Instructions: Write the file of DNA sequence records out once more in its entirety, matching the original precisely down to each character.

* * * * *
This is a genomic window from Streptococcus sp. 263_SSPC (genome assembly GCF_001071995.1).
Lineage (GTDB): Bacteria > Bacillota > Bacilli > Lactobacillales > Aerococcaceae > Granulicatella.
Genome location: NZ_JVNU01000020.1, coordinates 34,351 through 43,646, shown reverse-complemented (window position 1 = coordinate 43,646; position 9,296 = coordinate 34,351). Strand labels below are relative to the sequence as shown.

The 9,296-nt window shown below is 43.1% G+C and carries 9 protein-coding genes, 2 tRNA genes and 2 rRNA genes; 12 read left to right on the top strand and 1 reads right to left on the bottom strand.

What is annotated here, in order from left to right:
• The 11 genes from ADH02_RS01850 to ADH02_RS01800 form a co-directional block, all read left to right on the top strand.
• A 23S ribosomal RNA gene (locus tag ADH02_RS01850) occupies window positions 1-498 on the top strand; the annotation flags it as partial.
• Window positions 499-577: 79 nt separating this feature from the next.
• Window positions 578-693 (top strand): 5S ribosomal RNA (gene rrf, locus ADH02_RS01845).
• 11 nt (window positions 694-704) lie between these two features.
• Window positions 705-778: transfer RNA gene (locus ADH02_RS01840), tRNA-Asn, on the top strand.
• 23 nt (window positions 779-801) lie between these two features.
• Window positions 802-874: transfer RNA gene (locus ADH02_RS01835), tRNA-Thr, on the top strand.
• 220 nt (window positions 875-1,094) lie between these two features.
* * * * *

This is a genomic window from Streptococcus sp. 263_SSPC (genome assembly GCF_001071995.1).
Lineage (GTDB): Bacteria > Bacillota > Bacilli > Lactobacillales > Aerococcaceae > Granulicatella.
Genome location: NZ_JVNU01000020.1, coordinates 34,351 through 43,646, shown reverse-complemented (window position 1 = coordinate 43,646; position 9,296 = coordinate 34,351). Strand labels below are relative to the sequence as shown.

The 9,296-nt window shown below is 43.1% G+C and carries 9 protein-coding genes, 2 tRNA genes and 2 rRNA genes; 12 read left to right on the top strand and 1 reads right to left on the bottom strand.

What is annotated here, in order from left to right:
• The 11 genes from ADH02_RS01850 to ADH02_RS01800 form a co-directional block, all read left to right on the top strand.
• A 23S ribosomal RNA gene (locus tag ADH02_RS01850) occupies window positions 1-498 on the top strand; the annotation flags it as partial.
• Window positions 499-577: 79 nt separating this feature from the next.
• Window positions 578-693 (top strand): 5S ribosomal RNA (gene rrf, locus ADH02_RS01845).
• 11 nt (window positions 694-704) lie between these two features.
• Window positions 705-778: transfer RNA gene (locus ADH02_RS01840), tRNA-Asn, on the top strand.
• 23 nt (window positions 779-801) lie between these two features.
• Window positions 802-874: transfer RNA gene (locus ADH02_RS01835), tRNA-Thr, on the top strand.
• 220 nt (window positions 875-1,094) lie between these two features.